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Published on September 16th, 2015 | by ryankapsar

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Working For A Chipmaker: Part III

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In this series we take a look at what it’s like to work in the semiconductor industry. These articles reflect the opinion and experiences of the author and do not reflect the opinions of KBMOD. See Part I and Part II

In the last two parts of this series I’ve talked about Photo-lithography, which lays out each layer and the etching groups which make that layer permanent on the wafer. Unless the wafer is brand new, where these steps happen on the bare silicon, some other material has been deposited onto the wafer creating features like Gates, Capacitors, and Resistors. There are three groups that deposit material onto the wafer and each use different methods for doing so – CVD, PVD/Sputter/Metals, and Diffusion. We’ll start with CVD and move on from there.

Drawing of a plasma assisted CVD Chamber. “Substrate” is where the wafer of chips sits (the actual chamber is upside down from this)

Chemical Vapor Deposition, CVD, is a process not unlike Etch – depending on the specifics of the tool, where a mixtures of gases are flowed over the wafer and a plasma is struck; however, that’s where the similarities end. Rather than etching into the material to create trenches, this plasma and gas combination quickly deposits a thin layer of material onto the wafer. These materials are typically variations of “glass”, such as silicon nitride, and act as insulators between the various layers of the chip.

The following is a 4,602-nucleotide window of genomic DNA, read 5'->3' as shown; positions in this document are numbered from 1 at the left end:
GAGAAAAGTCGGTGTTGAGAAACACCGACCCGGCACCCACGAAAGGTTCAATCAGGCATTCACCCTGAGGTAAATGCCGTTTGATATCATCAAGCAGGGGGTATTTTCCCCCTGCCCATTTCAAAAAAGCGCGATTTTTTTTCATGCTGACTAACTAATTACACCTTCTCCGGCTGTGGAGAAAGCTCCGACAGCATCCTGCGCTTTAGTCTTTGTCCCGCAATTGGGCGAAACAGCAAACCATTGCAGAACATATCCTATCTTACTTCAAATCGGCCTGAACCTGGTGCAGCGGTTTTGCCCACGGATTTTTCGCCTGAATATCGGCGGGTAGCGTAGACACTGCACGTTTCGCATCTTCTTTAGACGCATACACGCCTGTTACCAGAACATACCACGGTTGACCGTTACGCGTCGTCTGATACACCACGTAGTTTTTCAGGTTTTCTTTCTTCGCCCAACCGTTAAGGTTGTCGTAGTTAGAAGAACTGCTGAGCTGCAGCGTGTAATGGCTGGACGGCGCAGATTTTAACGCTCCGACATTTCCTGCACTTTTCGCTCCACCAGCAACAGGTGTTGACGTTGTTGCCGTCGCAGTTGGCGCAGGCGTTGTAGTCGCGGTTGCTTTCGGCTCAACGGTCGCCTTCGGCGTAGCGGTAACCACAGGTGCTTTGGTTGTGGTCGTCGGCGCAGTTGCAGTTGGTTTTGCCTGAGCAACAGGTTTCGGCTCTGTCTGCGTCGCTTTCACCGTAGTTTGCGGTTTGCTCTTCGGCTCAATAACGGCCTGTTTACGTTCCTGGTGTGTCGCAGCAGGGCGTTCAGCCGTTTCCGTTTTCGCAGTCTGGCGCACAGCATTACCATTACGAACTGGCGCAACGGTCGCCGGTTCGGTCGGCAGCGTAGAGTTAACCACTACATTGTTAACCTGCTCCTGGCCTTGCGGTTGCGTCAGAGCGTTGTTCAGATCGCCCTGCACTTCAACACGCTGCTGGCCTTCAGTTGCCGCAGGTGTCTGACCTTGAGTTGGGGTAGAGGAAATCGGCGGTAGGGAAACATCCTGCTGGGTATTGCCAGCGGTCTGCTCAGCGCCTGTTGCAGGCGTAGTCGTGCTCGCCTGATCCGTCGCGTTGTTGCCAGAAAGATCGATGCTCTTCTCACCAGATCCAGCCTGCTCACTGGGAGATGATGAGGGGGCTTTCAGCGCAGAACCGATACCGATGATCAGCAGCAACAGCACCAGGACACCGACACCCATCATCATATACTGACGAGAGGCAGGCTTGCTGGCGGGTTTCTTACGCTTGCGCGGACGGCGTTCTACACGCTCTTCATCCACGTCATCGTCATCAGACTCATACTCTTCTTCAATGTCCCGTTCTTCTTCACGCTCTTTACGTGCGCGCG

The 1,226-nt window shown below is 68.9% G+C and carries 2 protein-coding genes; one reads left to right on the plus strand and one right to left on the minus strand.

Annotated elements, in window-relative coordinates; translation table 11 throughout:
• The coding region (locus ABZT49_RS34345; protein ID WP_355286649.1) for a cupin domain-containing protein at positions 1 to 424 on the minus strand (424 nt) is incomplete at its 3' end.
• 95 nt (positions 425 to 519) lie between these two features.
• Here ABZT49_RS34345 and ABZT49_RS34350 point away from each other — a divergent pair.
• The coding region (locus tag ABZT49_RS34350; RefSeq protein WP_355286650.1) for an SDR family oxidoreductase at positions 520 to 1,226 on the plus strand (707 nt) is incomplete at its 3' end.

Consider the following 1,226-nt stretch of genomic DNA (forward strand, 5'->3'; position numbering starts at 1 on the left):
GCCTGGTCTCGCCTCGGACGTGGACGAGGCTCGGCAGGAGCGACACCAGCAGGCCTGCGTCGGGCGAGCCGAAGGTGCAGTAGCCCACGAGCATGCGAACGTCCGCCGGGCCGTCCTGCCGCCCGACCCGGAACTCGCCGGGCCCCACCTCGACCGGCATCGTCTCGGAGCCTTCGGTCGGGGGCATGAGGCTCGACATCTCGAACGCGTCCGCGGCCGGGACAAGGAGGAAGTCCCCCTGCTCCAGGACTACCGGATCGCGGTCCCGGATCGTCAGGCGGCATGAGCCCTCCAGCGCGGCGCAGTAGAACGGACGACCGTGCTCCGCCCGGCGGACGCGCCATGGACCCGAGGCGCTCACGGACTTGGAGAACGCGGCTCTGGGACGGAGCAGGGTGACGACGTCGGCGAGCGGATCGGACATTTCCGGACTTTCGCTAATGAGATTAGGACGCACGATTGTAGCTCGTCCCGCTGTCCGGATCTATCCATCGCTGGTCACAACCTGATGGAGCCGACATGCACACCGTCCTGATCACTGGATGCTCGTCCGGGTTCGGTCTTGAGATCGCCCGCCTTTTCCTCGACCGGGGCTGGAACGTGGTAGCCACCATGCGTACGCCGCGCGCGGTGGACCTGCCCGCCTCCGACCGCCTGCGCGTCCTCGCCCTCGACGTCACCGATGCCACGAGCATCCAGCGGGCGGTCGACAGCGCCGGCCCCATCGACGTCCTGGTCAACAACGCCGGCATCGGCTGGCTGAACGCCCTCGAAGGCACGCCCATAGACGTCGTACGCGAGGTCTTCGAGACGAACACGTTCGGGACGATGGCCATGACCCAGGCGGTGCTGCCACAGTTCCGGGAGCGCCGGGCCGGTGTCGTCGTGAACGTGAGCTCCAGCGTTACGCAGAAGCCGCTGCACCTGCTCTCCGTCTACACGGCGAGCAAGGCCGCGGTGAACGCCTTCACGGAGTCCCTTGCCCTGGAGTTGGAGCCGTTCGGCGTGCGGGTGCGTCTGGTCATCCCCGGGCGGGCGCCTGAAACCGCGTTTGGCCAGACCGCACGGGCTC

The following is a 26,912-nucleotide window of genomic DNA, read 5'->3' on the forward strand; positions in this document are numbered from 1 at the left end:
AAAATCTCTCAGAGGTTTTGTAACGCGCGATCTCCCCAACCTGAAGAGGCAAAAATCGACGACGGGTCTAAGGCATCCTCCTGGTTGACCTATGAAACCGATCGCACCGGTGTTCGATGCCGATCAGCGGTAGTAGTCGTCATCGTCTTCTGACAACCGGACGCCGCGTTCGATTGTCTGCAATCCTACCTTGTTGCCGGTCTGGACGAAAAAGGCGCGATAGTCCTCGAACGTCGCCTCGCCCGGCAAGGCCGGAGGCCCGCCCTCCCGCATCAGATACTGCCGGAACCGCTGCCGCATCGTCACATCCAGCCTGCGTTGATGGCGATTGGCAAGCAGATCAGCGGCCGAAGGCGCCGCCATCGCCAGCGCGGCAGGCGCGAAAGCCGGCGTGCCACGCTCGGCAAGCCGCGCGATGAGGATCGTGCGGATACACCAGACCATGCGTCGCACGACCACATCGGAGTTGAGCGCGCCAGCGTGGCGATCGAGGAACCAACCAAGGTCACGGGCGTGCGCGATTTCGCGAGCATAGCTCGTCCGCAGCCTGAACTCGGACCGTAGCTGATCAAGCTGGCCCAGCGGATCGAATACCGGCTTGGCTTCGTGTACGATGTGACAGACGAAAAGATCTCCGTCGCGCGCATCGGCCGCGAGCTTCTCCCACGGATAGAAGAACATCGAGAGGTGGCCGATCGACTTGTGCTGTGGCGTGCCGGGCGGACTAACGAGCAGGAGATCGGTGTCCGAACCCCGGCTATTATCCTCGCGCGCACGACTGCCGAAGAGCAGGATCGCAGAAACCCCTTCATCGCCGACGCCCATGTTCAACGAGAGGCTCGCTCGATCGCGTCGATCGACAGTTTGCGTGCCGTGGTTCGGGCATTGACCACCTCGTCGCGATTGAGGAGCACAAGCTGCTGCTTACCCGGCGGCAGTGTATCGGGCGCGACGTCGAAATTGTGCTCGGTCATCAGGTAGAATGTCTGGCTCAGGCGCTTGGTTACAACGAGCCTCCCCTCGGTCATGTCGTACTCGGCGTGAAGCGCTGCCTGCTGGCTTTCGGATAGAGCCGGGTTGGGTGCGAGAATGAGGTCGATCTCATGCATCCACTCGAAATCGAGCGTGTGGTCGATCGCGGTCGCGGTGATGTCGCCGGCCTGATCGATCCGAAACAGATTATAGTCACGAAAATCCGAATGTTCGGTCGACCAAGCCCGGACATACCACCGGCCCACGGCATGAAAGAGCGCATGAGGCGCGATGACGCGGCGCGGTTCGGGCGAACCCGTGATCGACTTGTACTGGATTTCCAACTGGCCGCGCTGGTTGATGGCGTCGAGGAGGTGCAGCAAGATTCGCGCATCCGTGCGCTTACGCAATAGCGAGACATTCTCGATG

So that’s technically what CVD does; however, that’s not very enlightening is it? If we look at the image to the left we can see that a (c) gas flows into the CVD chamber (it’s a single wafer tool – meaning it processes one wafer at a time). This is a mixture of various gases that then react in the plasma. This reaction is what gives us materials like the silicon nitride. Once the reaction is complete the new material is pushed down onto the wafer by the incoming gases where it binds to the wafer. This produces a “thin” layer, which is the second thickest material on the wafer and can range from a few nanometers thick to a micron thick depending on the use of that material. For example, when making the capacitors on a wafer of memory, CVD will deposit material that is the full height of the capacitor so the shape of the capacitor can be etched out. In this case all of that material will eventually be removed by other etching processes as it was intended only to be etched away. A full micron of material deposited only to be removed!

PVD Sputtering tool chamber

Physical Vapor Deposition (PVD) Sputtering is very closely related to CVD; however, instead of using gases to form the new layer of material through a reaction, material is etched from a platter and then falls onto the wafer. As you can see in the picture to the right, positive Argon gas flows and strikes a target, which is a massive platter about 3 feet in diameter. These materials range from Aluminum to Copper to Gold. While many of the CVD processes result in an insulation material, the purpose of Sputtering is to lay down a layer of conductive material. The type of material changes depending on the specific purpose of that layer. For example, a Tungsten layer might be used at the bit line, while a word line or a metal layer might be Copper. Bit lines contain data only for one single capacitor, so only a single one or zero, while a word line is multiple bits together and metal layers are buses between the internal processing of the chip and the exterior world. Each material has different resistivities which changes the amount of electrons into heat energy.